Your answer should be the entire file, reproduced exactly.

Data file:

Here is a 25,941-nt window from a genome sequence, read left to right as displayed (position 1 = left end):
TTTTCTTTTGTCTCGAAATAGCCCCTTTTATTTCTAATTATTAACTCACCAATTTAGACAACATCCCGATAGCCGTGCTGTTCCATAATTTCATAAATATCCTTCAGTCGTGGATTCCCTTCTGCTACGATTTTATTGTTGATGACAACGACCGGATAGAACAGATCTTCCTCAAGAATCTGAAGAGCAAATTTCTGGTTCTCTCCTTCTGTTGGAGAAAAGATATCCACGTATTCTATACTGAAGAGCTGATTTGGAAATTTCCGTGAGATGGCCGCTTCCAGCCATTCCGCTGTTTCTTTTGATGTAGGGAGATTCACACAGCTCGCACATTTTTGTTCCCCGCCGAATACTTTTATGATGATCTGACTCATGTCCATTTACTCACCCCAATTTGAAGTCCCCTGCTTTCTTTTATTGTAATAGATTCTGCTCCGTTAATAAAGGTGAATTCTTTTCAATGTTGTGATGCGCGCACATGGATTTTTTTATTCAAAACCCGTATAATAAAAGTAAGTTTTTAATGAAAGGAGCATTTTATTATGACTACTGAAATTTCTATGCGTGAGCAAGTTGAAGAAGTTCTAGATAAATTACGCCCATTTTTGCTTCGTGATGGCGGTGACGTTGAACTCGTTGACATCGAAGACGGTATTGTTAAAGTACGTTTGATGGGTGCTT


Here is a 25,941-nt window from a genome sequence, read left to right as displayed (position 1 = left end):
TTTTCTTTTGTCTCGAAATAGCCCCTTTTATTTCTAATTATTAACTCACCAATTTAGACAACATCCCGATAGCCGTGCTGTTCCATAATTTCATAAATATCCTTCAGTCGTGGATTCCCTTCTGCTACGATTTTATTGTTGATGACAACGACCGGATAGAACAGATCTTCCTCAAGAATCTGAAGAGCAAATTTCTGGTTCTCTCCTTCTGTTGGAGAAAAGATATCCACGTATTCTATACTGAAGAGCTGATTTGGAAATTTCCGTGAGATGGCCGCTTCCAGCCATTCCGCTGTTTCTTTTGATGTAGGGAGATTCACACAGCTCGCACATTTTTGTTCCCCGCCGAATACTTTTATGATGATCTGACTCATGTCCATTTACTCACCCCAATTTGAAGTCCCCTGCTTTCTTTTATTGTAATAGATTCTGCTCCGTTAATAAAGGTGAATTCTTTTCAATGTTGTGATGCGCGCACATGGATTTTTTTATTCAAAACCCGTATAATAAAAGTAAGTTTTTAATGAAAGGAGCATTTTATTATGACTACTGAAATTTCTATGCGTGAGCAAGTTGAAGAAGTTCTAGATAAATTACGCCCATTTTTGCTTCGTGATGGCGGTGACGTTGAACTCGTTGACATCGAAGACGGTATTGTTAAAGTACGTTTGATGGGTGCTT